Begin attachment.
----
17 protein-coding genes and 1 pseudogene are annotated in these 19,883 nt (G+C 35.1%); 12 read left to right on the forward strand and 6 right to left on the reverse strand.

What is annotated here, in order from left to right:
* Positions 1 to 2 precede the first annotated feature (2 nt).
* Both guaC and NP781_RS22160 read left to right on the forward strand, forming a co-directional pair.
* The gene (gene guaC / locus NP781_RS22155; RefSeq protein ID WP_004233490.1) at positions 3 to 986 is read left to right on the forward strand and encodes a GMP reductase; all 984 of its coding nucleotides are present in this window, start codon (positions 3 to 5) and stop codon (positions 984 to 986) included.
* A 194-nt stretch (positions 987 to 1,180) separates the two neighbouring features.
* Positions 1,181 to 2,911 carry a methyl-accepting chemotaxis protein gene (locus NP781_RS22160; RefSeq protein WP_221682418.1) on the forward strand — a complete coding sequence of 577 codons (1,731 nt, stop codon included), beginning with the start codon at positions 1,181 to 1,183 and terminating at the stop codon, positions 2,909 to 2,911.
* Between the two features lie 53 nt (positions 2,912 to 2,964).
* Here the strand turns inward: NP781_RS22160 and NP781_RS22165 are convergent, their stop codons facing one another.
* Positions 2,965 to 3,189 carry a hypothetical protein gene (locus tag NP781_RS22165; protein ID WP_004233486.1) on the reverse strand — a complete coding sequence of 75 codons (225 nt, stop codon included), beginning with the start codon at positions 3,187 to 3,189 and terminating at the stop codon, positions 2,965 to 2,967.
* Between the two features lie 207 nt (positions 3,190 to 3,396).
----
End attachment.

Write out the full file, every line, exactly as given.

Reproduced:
17 protein-coding genes and 1 pseudogene are annotated in these 19,883 nt (G+C 35.1%); 12 read left to right on the forward strand and 6 right to left on the reverse strand.

What is annotated here, in order from left to right:
* Positions 1 to 2 precede the first annotated feature (2 nt).
* Both guaC and NP781_RS22160 read left to right on the forward strand, forming a co-directional pair.
* The gene (gene guaC / locus NP781_RS22155; RefSeq protein ID WP_004233490.1) at positions 3 to 986 is read left to right on the forward strand and encodes a GMP reductase; all 984 of its coding nucleotides are present in this window, start codon (positions 3 to 5) and stop codon (positions 984 to 986) included.
* A 194-nt stretch (positions 987 to 1,180) separates the two neighbouring features.
* Positions 1,181 to 2,911 carry a methyl-accepting chemotaxis protein gene (locus NP781_RS22160; RefSeq protein WP_221682418.1) on the forward strand — a complete coding sequence of 577 codons (1,731 nt, stop codon included), beginning with the start codon at positions 1,181 to 1,183 and terminating at the stop codon, positions 2,909 to 2,911.
* Between the two features lie 53 nt (positions 2,912 to 2,964).
* Here the strand turns inward: NP781_RS22160 and NP781_RS22165 are convergent, their stop codons facing one another.
* Positions 2,965 to 3,189 carry a hypothetical protein gene (locus tag NP781_RS22165; protein ID WP_004233486.1) on the reverse strand — a complete coding sequence of 75 codons (225 nt, stop codon included), beginning with the start codon at positions 3,187 to 3,189 and terminating at the stop codon, positions 2,965 to 2,967.
* Between the two features lie 207 nt (positions 3,190 to 3,396).